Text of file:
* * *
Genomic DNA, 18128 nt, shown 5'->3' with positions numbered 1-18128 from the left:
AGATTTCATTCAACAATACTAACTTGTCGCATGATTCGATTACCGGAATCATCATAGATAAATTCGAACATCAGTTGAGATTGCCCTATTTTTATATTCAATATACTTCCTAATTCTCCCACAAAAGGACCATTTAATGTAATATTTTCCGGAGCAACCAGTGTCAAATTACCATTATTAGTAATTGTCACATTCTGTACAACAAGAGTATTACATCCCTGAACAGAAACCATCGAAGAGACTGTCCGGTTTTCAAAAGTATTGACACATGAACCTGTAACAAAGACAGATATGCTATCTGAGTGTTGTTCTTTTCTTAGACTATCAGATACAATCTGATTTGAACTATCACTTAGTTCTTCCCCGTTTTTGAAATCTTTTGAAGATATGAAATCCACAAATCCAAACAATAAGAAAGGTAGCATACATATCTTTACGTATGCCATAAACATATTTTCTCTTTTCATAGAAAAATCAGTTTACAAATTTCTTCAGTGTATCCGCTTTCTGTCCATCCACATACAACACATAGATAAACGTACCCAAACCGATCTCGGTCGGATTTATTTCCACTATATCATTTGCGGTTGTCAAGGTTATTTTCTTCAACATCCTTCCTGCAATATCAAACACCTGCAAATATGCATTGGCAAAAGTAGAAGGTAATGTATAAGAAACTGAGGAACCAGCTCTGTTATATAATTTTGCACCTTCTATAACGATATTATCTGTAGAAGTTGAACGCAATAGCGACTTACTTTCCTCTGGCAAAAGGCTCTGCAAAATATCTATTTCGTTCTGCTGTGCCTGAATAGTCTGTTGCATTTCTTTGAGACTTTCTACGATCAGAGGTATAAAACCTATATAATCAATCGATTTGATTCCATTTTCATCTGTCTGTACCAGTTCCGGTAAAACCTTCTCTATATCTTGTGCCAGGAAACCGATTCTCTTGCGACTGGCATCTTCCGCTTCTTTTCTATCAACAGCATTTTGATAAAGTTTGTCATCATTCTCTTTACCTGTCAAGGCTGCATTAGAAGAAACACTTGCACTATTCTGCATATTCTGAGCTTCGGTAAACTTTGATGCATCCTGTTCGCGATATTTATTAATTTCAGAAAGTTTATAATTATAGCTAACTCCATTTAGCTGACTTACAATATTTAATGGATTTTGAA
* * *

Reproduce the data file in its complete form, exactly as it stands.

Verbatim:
Genomic DNA, 18128 nt, shown 5'->3' with positions numbered 1-18128 from the left:
AGATTTCATTCAACAATACTAACTTGTCGCATGATTCGATTACCGGAATCATCATAGATAAATTCGAACATCAGTTGAGATTGCCCTATTTTTATATTCAATATACTTCCTAATTCTCCCACAAAAGGACCATTTAATGTAATATTTTCCGGAGCAACCAGTGTCAAATTACCATTATTAGTAATTGTCACATTCTGTACAACAAGAGTATTACATCCCTGAACAGAAACCATCGAAGAGACTGTCCGGTTTTCAAAAGTATTGACACATGAACCTGTAACAAAGACAGATATGCTATCTGAGTGTTGTTCTTTTCTTAGACTATCAGATACAATCTGATTTGAACTATCACTTAGTTCTTCCCCGTTTTTGAAATCTTTTGAAGATATGAAATCCACAAATCCAAACAATAAGAAAGGTAGCATACATATCTTTACGTATGCCATAAACATATTTTCTCTTTTCATAGAAAAATCAGTTTACAAATTTCTTCAGTGTATCCGCTTTCTGTCCATCCACATACAACACATAGATAAACGTACCCAAACCGATCTCGGTCGGATTTATTTCCACTATATCATTTGCGGTTGTCAAGGTTATTTTCTTCAACATCCTTCCTGCAATATCAAACACCTGCAAATATGCATTGGCAAAAGTAGAAGGTAATGTATAAGAAACTGAGGAACCAGCTCTGTTATATAATTTTGCACCTTCTATAACGATATTATCTGTAGAAGTTGAACGCAATAGCGACTTACTTTCCTCTGGCAAAAGGCTCTGCAAAATATCTATTTCGTTCTGCTGTGCCTGAATAGTCTGTTGCATTTCTTTGAGACTTTCTACGATCAGAGGTATAAAACCTATATAATCAATCGATTTGATTCCATTTTCATCTGTCTGTACCAGTTCCGGTAAAACCTTCTCTATATCTTGTGCCAGGAAACCGATTCTCTTGCGACTGGCATCTTCCGCTTCTTTTCTATCAACAGCATTTTGATAAAGTTTGTCATCATTCTCTTTACCTGTCAAGGCTGCATTAGAAGAAACACTTGCACTATTCTGCATATTCTGAGCTTCGGTAAACTTTGATGCATCCTGTTCGCGATATTTATTAATTTCAGAAAGTTTATAATTATAGCTAACTCCATTTAGCTGACTTACAATATTTAATGGATTTTGAA